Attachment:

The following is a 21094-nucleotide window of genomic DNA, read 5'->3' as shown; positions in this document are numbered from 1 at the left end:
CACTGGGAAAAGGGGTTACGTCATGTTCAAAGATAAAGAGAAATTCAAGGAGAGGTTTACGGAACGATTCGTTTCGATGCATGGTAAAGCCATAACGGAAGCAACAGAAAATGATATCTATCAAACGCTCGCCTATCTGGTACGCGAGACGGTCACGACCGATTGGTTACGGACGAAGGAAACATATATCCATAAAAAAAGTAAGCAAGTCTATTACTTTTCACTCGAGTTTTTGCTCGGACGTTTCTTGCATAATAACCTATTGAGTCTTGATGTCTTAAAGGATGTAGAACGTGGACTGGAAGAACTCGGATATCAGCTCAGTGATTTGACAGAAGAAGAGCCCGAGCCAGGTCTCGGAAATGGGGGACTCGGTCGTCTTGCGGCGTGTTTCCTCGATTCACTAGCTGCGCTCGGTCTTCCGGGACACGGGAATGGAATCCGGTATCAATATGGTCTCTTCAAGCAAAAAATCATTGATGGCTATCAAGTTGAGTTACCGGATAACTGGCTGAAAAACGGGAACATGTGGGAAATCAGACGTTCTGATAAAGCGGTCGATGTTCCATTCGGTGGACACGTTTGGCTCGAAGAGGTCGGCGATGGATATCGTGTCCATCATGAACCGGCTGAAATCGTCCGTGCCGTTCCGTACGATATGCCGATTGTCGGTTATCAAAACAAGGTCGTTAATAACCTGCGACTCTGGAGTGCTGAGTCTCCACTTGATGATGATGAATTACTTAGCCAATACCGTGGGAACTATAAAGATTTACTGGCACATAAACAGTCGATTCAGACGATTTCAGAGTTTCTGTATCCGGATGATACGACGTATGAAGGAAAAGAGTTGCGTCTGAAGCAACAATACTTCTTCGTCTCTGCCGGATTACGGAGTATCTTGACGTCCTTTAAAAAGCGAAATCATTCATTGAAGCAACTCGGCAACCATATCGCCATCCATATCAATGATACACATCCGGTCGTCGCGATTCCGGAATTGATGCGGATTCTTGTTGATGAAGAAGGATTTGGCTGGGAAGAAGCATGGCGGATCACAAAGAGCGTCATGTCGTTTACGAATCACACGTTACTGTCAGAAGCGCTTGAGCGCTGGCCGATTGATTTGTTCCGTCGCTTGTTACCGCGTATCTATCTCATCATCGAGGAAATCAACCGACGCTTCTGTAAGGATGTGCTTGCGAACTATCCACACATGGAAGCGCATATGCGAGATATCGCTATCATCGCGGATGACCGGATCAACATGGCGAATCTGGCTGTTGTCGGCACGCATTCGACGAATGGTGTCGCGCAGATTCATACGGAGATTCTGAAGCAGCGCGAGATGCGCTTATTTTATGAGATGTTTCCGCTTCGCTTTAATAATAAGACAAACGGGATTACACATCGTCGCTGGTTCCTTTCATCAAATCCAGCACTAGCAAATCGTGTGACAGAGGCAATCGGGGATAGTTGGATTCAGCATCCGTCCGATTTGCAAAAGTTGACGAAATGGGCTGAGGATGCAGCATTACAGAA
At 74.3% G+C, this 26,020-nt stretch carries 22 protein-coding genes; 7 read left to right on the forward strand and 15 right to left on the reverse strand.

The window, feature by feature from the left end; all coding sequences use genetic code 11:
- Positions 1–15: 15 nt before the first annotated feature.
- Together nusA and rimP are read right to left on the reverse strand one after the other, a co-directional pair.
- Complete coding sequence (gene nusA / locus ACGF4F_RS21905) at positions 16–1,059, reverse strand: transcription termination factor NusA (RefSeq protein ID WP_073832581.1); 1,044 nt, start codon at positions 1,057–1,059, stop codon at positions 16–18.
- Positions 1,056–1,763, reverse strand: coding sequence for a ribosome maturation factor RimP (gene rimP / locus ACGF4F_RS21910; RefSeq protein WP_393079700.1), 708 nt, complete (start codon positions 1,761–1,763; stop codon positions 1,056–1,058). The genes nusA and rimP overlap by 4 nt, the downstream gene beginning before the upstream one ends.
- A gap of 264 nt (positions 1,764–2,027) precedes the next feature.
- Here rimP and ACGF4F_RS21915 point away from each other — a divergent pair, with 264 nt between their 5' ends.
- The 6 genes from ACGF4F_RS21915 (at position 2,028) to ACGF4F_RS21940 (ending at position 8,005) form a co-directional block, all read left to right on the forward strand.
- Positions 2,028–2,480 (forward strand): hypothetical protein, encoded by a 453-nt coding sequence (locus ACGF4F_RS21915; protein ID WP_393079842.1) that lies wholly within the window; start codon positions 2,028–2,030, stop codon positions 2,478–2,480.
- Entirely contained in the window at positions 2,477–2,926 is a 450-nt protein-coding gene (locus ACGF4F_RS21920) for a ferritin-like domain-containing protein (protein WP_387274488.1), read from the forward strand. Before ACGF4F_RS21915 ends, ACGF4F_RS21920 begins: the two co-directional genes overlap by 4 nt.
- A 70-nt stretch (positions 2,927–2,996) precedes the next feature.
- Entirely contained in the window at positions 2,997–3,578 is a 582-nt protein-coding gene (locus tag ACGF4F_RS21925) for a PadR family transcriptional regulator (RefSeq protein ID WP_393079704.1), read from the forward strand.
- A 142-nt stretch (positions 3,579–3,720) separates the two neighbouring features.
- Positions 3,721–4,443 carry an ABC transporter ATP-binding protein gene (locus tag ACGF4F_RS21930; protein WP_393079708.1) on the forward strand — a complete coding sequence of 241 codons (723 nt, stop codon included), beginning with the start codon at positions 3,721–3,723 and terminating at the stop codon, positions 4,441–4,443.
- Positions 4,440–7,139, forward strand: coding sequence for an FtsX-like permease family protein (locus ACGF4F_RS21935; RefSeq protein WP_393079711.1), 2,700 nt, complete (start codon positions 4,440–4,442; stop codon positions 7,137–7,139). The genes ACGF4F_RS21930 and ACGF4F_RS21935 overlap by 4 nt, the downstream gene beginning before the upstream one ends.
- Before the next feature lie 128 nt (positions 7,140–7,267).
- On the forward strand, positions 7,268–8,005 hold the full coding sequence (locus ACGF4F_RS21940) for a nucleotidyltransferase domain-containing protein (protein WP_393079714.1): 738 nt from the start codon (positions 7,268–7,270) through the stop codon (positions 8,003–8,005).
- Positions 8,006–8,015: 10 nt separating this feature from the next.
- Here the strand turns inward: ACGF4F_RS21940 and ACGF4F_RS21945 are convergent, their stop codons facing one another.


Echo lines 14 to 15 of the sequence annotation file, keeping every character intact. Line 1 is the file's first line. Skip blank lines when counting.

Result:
- A 70-nt stretch (positions 2,927–2,996) precedes the next feature.
- Entirely contained in the window at positions 2,997–3,578 is a 582-nt protein-coding gene (locus tag ACGF4F_RS21925) for a PadR family transcriptional regulator (RefSeq protein ID WP_393079704.1), read from the forward strand.